Venture to say, we’re all probably familiar with the verse “this is the day that the Lord has made; let us rejoice and be glad in it.” It’s one of the coffee mug verses that gets batted around the evangelical subculture. And here’s the problem with being familiar with popularized Bible verses — we take them out of context and they lose their greater meaning.
How is this verse most often understood? That we should be thankful for today, because God made it. Yes. True. But that’s not what this particular verse is asking us to rejoice in and be thankful for.
Let's look at it in context:
22 The stone that the builders rejected
has become the cornerstone.
23 This is the Lord's doing;
it is marvelous in our eyes.
24 This is the day that the Lord has made;
let us rejoice and be glad in it.
If we go back just two verses, we find another familiar verse: “The stone that the builders rejected has become the cornerstone.” Jesus used this verse to refer to Himself, saying that He is the foundation of our faith. And the next verse tells us that this is the Lord’s doing. The life, death and resurrection of Jesus are the Lord’s doing. The gospel is marvelous in our eyes!
This is the day the Lord has made — this day of being able to declare that you are accepted by God not on the basis of your works, not on the basis of your knowing more than the next person, not on the basis of anything other than the life, death and resurrection of Jesus on your behalf — this day, the day Christ died, the day He rose again — God has made this day!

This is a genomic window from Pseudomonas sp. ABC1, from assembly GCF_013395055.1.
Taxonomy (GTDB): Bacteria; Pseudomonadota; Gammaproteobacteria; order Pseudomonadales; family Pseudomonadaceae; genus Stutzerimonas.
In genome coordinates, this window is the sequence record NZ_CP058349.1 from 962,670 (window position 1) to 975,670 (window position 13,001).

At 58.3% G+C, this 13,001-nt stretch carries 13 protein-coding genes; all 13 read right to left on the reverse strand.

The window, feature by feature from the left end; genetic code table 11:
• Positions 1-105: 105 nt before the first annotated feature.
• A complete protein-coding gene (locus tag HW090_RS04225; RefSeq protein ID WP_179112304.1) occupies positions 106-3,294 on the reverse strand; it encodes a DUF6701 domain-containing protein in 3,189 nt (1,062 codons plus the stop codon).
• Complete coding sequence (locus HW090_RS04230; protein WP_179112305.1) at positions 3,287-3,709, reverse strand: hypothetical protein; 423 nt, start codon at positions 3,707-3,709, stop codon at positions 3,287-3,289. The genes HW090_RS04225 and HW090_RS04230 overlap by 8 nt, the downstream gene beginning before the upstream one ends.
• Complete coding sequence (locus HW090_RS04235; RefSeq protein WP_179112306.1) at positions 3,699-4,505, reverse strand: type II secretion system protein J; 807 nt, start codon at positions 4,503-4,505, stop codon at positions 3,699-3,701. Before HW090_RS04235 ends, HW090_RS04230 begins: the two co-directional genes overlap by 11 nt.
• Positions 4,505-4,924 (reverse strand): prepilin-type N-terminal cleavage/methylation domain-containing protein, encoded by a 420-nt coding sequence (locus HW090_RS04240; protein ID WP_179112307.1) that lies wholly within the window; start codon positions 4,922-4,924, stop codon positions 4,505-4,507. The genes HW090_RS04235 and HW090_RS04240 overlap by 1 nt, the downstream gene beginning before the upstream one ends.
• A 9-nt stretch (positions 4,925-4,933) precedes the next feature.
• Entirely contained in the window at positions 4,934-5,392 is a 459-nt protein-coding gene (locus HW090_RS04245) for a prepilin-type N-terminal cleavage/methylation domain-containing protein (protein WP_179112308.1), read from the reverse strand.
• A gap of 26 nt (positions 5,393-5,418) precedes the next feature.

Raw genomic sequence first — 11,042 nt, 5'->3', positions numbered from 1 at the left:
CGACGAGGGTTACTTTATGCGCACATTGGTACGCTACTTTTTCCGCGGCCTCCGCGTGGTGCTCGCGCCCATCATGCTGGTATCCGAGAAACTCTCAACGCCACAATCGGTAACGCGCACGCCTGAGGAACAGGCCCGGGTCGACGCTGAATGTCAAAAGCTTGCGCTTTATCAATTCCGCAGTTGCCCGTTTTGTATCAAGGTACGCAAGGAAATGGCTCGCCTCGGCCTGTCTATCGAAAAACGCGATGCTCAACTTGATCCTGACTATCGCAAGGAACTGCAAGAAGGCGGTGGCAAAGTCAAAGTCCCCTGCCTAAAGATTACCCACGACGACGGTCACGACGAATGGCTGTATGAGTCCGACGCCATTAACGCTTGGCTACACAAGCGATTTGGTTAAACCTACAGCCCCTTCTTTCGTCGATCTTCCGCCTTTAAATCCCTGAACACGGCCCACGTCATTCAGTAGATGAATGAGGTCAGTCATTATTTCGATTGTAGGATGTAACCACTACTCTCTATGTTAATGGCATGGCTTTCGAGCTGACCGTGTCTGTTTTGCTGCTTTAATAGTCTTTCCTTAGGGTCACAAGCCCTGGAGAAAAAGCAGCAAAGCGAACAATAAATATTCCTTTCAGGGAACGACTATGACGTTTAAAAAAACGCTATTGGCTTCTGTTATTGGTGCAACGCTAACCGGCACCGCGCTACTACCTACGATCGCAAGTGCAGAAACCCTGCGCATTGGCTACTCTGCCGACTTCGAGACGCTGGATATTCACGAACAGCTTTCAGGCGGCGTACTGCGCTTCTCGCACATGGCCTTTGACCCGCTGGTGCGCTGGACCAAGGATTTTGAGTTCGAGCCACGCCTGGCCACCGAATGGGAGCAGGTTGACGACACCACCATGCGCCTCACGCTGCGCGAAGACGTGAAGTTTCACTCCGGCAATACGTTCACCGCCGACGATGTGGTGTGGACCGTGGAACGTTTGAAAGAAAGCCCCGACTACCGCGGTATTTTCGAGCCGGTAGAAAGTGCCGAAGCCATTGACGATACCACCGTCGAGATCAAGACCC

Let us rejoice and be glad in it!
One of the things we've been learning in this study is to go to Scripture and ask, "What is this teaching me about God?" Instead of beginning with, "How can apply this to my life?" When we begin this verse with application we're left with "I should be thankful for today." Again, that's good and true. But when we ask, "What is this teaching me about God?" it becomes much richer. We see that He's a God who planned this particular day of Christ's atonement for us to rejoice in. It wasn't just any day He wanted us to rejoice in, but the Day of Atonement.
Being thankful that God has given you another day to live is a good thing. Being thankful for the day Christ died for you and rose again for your justification is an even better thing!
Okay, on three. We can all sing it now (at least if you were a young adult during the 80s):
This is the day, this is the day, that the Lord has made, that the Lord has made,
let us rejoice, let us rejoice and be glad in it. (repeat)